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Faces of South - Student Profile

Kaylin Clarke: Forging a New Identity at South

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April 21, 2017

A delicate dance between heat, filler rod and puddle control; welding has the capacity to construct pieces that are stronger and more durable than its individual parts.

It’s what initially attracted South Seattle College student Kaylin Clarke to the craft, to fuse together something entirely new from pieces that at one point felt disjointed. As someone who has lived the majority of her life identifying as a man, it echoes her journey. It is the idea that our identities aren’t permanent; that they are a meld of our experiences, and have the ability to be melted down and rebuilt at any point in our lives.  

“Although it seems very technical, welding has a certain freedom and independence to it that I really gravitated towards,” says Kaylin, who began her third quarter in South’s Welding Fabrication Technology program in April. “But becoming a welder wasn’t always what I wanted to be.  In high school my only dream was to enter the Marine Corps.”

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Serving in the military is somewhat of a family tradition for Kaylin; her father was a Marine and her mother served in the Navy. Growing up in a military family meant Kaylin was regularly shuffled from one location to the next. By the time she entered high school, she had already weathered six moves during her father’s career.

“There was always this constant need to be masculine when I was younger,” says Kaylin, “and looking back, I was really overcompensating for how I was feeling inside.”

Kaylin can remember questioning her gender identity as early as 13-years-old.   

“As a kid my mom actually caught me sneaking into her closet and trying on her clothes,” says Kaylin. “She didn’t overreact, but I got the sense that this was something that was very wrong, and those memories really stay with you. It wasn’t until I started high school that I began to feel really different.”

As a freshman in her high school in Spokane, Wash., Kaylin was a known for being a star athlete, and played for her school’s baseball, soccer and track teams. She even made the varsity football team, a feat she says was “unheard of at the time.” Her sporting days came to a screeching halt however, when she was diagnosed with Myasthenia Gravis, an autoimmune disease that blocks messages sent from the brain to the muscles. At 17-years-old, Kaylin could hardly move and resorted to sitting at home.

“At that point in time, still not realizing that I was transgender, I became a really angry teenager,” says Kaylin. “It wasn’t until later in my twenties that I started to realize I wasn’t truly being myself. This wasn’t who I was supposed to be, and I couldn’t change that.”

After graduation, Kaylin spent time as a merchandiser for Coca Cola, stocking shelves and building store displays, before applying to the welding program at South in 2016. Although she quickly found a passion for welding, she was still unhappy and felt something was missing. In November, she decided to miss class to attend a transgender information workshop on campus, and soon after started Googling gender dysphoria and what it took to transition from male to female.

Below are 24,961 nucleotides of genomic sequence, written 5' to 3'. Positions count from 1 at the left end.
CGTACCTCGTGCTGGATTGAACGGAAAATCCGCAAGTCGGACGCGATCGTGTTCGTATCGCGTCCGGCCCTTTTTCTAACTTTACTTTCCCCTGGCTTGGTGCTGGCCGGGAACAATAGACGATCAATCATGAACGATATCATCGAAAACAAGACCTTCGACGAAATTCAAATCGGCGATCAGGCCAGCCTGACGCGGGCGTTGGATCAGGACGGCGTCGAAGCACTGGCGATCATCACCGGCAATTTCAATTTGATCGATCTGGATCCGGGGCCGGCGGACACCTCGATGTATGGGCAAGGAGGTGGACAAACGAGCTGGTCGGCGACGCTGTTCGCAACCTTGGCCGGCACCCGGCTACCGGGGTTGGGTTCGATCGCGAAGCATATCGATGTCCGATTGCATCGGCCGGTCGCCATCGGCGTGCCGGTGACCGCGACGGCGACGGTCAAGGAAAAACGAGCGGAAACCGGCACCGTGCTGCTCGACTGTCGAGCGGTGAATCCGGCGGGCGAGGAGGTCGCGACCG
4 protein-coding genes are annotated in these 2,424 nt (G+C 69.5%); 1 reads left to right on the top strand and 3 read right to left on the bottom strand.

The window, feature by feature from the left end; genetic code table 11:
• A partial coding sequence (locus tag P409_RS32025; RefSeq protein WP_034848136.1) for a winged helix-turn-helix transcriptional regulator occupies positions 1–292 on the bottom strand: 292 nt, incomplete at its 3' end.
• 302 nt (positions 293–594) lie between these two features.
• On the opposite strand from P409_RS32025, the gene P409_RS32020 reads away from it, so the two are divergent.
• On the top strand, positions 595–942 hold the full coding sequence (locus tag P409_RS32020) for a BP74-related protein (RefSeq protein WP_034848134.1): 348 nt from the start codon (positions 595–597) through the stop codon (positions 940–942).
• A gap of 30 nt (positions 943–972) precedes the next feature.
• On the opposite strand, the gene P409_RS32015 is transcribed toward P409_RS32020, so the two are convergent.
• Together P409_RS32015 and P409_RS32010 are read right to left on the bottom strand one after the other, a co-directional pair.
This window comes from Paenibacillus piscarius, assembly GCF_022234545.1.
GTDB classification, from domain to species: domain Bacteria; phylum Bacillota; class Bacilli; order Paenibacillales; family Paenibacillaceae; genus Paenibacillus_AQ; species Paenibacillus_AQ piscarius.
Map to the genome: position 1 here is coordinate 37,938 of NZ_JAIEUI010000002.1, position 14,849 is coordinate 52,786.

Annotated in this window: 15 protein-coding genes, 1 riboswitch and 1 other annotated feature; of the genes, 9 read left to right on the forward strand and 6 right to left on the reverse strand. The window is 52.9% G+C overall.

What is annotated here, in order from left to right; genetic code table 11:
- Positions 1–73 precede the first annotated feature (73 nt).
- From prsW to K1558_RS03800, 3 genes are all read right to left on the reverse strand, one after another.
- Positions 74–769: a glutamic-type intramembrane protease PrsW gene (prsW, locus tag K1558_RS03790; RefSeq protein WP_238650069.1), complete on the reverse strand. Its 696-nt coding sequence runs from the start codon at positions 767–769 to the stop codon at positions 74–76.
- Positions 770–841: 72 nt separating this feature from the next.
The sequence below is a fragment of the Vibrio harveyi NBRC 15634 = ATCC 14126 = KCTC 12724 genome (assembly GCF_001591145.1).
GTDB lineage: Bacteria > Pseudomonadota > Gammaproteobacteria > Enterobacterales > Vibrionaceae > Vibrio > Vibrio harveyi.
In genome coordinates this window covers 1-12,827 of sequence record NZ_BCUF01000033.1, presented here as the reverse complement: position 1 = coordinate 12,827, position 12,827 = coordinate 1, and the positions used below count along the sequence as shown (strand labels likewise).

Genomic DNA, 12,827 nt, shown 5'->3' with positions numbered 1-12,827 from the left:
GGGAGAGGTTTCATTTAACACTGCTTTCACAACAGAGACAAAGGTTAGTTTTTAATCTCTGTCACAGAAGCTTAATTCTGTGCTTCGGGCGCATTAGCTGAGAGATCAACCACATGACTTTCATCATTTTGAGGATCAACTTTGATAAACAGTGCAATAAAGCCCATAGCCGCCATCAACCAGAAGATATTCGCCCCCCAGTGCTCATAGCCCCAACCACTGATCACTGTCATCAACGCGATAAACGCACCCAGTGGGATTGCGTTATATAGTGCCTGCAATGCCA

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“Everything just started clicking,” says Kaylin, who now identifies as a transgender female. “What totally changed it for me was coming across a young lady on YouTube named Sona Avedian. She documented her transition in a nine minute video, and talked about how she was feeling beforehand. It really resonated with me. She also felt different, and even became a Marine and had a family. She realized how unhappy she was and eventually came out as transgender. So I thought...if she can do it, so can I.”

Now, for the first time in her life, she felt free to start experimenting painting her nails and switching over to women’s jeans, which she says she should have done years ago because “they are just so stretchy!”

“The hardest part of my transition so far has been opening up to my mother,” says Kaylin, who came out to her mother through a detailed letter in early 2017. “She was incredibly understanding, but I understood that this was a lot to take it. This was a whole world that she didn’t know about, and I said that I was happy to take things slow.”

Since then Kaylin has come out to her friends and family through Facebook and received an overwhelming outpouring of support. She’s now in the process of starting hormone therapy to begin her physical transition, all while working towards her welding degree. She hopes to build a shop one day where she can focus her welding skills on personal art projects. Her medium of choice is repurposing horseshoes.  

“All of this feels so right,” says Kaylin. “But this is who I am and was always meant to be, and there is no way I am turning back now. I can’t wait to be a full woman to match how I feel inside. I’m going to be the best female welder out there.”